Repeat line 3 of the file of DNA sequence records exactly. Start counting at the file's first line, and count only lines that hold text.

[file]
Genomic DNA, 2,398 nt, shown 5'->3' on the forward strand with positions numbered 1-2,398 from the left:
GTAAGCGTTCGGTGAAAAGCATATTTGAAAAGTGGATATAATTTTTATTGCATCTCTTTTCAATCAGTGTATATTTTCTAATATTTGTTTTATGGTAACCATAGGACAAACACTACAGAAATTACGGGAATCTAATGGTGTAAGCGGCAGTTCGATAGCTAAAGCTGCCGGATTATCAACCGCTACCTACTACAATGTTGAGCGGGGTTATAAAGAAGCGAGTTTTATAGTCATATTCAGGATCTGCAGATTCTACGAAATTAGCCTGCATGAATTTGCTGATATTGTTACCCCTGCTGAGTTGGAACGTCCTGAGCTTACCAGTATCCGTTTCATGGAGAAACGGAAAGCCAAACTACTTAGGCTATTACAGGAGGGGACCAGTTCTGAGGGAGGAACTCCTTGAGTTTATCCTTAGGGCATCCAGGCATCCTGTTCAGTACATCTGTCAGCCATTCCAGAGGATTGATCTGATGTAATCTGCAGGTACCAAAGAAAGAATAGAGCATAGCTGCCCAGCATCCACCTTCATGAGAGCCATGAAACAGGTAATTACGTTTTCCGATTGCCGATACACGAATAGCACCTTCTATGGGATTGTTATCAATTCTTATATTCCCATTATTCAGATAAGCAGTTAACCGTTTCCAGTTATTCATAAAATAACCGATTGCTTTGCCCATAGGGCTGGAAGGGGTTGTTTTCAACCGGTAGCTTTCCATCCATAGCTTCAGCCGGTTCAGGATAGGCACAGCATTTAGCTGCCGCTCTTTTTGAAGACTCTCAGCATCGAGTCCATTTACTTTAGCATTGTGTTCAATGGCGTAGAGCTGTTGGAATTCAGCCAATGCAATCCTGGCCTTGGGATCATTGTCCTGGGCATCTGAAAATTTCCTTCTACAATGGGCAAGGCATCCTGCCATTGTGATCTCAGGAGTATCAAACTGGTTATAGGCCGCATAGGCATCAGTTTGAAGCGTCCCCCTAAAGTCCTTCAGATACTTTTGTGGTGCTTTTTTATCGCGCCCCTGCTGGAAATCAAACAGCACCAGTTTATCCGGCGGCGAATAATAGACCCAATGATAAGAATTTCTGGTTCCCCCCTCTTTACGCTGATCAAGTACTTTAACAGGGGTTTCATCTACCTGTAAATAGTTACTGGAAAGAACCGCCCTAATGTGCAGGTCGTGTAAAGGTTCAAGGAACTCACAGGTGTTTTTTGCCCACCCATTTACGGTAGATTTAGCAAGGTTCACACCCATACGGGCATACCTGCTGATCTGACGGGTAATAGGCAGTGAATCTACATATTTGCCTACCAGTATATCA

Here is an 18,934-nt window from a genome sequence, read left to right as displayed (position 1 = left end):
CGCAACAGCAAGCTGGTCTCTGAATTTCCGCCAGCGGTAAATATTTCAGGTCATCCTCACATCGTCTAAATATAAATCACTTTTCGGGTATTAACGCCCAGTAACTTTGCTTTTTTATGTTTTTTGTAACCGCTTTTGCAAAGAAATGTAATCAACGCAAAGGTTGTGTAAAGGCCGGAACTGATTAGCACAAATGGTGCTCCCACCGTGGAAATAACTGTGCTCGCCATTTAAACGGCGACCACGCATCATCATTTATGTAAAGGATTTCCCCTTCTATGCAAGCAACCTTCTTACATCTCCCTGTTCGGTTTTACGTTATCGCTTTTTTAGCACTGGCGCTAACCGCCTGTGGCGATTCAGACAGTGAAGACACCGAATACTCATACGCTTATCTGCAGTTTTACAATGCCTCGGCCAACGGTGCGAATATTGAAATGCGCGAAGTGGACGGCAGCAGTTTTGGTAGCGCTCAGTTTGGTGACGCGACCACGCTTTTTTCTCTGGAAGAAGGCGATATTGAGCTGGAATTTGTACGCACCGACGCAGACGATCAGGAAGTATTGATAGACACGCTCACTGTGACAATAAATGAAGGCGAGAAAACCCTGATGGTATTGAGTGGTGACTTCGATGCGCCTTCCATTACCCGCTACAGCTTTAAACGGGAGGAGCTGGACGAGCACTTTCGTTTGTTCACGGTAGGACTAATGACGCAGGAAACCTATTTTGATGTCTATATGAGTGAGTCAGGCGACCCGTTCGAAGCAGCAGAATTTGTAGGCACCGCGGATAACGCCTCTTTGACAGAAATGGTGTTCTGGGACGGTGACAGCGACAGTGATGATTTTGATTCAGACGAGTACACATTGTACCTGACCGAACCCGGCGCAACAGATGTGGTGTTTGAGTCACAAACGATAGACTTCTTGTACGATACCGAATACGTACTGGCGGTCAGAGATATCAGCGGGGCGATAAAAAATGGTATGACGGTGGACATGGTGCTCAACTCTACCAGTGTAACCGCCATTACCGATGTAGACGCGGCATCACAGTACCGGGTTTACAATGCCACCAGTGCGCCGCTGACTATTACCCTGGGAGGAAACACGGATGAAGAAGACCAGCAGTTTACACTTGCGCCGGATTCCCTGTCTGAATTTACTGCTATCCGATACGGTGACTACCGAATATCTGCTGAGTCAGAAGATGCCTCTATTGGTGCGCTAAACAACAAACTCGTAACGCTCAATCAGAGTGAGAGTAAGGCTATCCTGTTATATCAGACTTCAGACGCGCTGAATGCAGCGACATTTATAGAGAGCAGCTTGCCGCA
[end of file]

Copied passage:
Here is an 18,934-nt window from a genome sequence, read left to right as displayed (position 1 = left end):